Agatha is a short ten-minute horror film that packs in more creepiness, and insidious dread than most movies manage these days. A simple tale of an 1800's street urchin paid to bring food to a room each day, with the strict instruction, do no venture past the dresser in the in the room. As she brings the food tot eh room, her interest and curiosity are magnified with each delivery. Who is the mysterious occupant of the room, and why do they like to eat raw meat.
This is a simple yet highly effective ten-minute film. Apart from the brief discussion at the start of the film where the owner of the house sets out her instructions to the street urchin, there is no more dialogue in the film. A clever move as the viewer becomes wrapped up in the sense of wondrous, curious fear that the urchin feels as she goes about her duties. Why is the person chained, why is room in such disrepair, and why do they only eat raw meat.
The film cleverly utilises and almost Groundhog day narrative, where we repeatedly are shown a shot of her bring the food in, picking up the used the plate from the day before and then getting paid in pocket change by the owner of the house. But with each repeat of the shot, we are teased with a little bit more information as to what is going on.
The film is helped by some excellent cinematography and a great lighting of the set both of which add to the claustrophobic feel of the movie. Despite not having any lines the young actress gives a strong performance and carries the film admirably.
The final reveal, while might be apparent to some seasoned horror films is nevertheless satisfying and handled well. Overall this an effective chiller, that shows a lot of promise for future films from the writer / director.
A full length version of Agatha should be coming your way later this year, in the meantime keep an eye out for it on the Festival circuits.
I apologise for the lateness of this review, every year I forget just how busy and messed up my life can get during the festive period. However, bare with me, for Brian Keene's The Naughty List , is a film worth watching at any time of the year.
Based on the excellent short story The Siqquism Who Stole Christmas featuring two of Keene's most enduring characters Vince and Tony, who are like a sort of bizarro / antimatter version of Hap and Leonard and their memorable encounter with the man in red, is everything a short horror film should be.
High production values and tight direction from Paul Campion, the man behindDevil's Rock (the very first film I ever reviewed) fight with three excellent performances for the star of the show. Vincenzo Nicoli is perfect as the world weary Tony Genova, a no-nonsense hard nose gangster, is a perfect counterfoil to the wide-eyed almost innocent portrayal of Vince by Sebastian Knapp, the weird offspring of Steve Buscemi and Elijah Wood. The chemistry between the two is electric, and hopefully, with any luck, we will see further adventures from this hapless duo.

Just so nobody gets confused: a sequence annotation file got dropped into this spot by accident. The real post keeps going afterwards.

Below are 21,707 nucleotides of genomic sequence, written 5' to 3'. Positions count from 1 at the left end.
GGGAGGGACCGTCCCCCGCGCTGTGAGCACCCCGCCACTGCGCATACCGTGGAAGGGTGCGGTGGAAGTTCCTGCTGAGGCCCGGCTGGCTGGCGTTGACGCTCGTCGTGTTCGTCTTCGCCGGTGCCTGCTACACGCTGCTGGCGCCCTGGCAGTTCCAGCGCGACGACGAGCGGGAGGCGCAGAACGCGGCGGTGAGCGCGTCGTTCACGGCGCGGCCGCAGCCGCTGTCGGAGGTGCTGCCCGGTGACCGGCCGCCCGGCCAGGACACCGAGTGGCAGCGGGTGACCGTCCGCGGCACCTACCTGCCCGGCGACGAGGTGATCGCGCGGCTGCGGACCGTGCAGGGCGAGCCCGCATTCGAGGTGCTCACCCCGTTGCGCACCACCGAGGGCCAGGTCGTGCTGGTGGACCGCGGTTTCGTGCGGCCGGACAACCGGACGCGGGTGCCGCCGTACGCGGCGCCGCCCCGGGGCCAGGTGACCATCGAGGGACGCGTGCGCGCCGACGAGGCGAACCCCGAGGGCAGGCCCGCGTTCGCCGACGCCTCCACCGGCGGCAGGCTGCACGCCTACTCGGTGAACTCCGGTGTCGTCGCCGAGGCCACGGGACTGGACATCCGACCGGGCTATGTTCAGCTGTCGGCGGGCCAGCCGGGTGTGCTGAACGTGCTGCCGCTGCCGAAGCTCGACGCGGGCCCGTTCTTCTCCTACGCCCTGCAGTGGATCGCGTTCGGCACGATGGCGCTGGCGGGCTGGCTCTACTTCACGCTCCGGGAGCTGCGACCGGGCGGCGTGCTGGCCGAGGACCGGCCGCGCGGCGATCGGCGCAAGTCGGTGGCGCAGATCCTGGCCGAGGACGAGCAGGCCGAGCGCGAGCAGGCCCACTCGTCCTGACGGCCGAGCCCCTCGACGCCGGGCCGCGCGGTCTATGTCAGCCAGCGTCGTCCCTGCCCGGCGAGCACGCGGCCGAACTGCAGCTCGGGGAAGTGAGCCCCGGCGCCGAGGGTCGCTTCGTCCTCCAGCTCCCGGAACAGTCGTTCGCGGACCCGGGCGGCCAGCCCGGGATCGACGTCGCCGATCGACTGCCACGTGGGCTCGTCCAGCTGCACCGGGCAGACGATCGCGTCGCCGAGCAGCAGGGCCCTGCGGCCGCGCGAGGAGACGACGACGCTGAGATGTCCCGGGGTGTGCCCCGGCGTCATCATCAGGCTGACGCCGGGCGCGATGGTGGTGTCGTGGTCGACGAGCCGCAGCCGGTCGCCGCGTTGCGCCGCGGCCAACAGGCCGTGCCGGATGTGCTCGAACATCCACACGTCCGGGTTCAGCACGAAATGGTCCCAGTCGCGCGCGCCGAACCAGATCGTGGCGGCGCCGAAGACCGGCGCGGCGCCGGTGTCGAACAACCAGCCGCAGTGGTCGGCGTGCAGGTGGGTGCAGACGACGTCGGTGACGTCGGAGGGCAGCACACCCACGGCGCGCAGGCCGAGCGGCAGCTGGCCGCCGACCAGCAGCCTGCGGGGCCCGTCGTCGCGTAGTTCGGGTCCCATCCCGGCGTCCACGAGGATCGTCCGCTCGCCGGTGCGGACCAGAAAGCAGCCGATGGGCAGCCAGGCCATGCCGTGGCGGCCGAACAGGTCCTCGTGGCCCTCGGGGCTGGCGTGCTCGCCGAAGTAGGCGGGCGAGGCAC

Mac Elsey's Santa Clause mixes ho ho ho charm with a lovely dark streak, you want a Bad Santa, then this is the original bad Santa.
The Naughty List is a short but captivating watch, ideal for those new to Brian's work, and perfect for those of us who are long-term fans with the nods and winks to some of his other work; I raised a wry smile when the names of gangsters were rolled off.
Until watching this A Wish For Wings that Work was my favourite festive movie, sorry Bill and Opus, you have been usurped, The Naughty List now sits at the top of my list.
You can watch the full film for free on You Tube by clicking here
by Kit Power
So then. That happened.
Not a review. Not really a critique. More a brain vomit. Spoilers will abound, so if you have yet to see it, go no further - not least because I’ll be writing in the assumption that you have, and this probably won’t make a whole heap of sense otherwise.
And I mean, I enjoyed it, so let’s start with that. I get that there will be Star Wars fans who prefer this to The Force Awakens, and I get why that’s the case. Like TFA, if feels palpably like a film made by Star Wars fans who are love with the original trilogy and desperate to play with those toys that have captivated them since childhood. And unlike some other sci-fi franchises, it doesn’t feel like the new creators are obsessed with remaking the whole thing in their image (yeah, that’s a swipe at Moffat’s Who, I guess, which I enjoy, but blimey, mate, leave some mystery on the table for the rest of us, eh?).
2016 was a year that proved beyond a doubt that Hollywood had no clue when it came to making great horror movies. Insipid, and regurgitated plot ideas and franchises, if you wanted a horror that challenged or dared to explore new avenues, then you had to keep to the smaller independent movie companies.
Thankfully the flip side of this was 2016 being a glorious year for inventive, thought provoking and entertaining horror movies. For every Satanic, and Conjuring 2, we had films such as Baskin, The Green Room, The Autopsy of Jane Doe, The Eyes of My Mother, and the list goes on and on.
Which makes this, the first film review of 2107 on Ginger Nuts of Horror, something that hopefully keeps the great work of 2106 flowing into 2017. Will I AM NOT A SERIAL KILLER maintain the trend for great indie horror films, or will it prove to be the first stumbling block of the year?....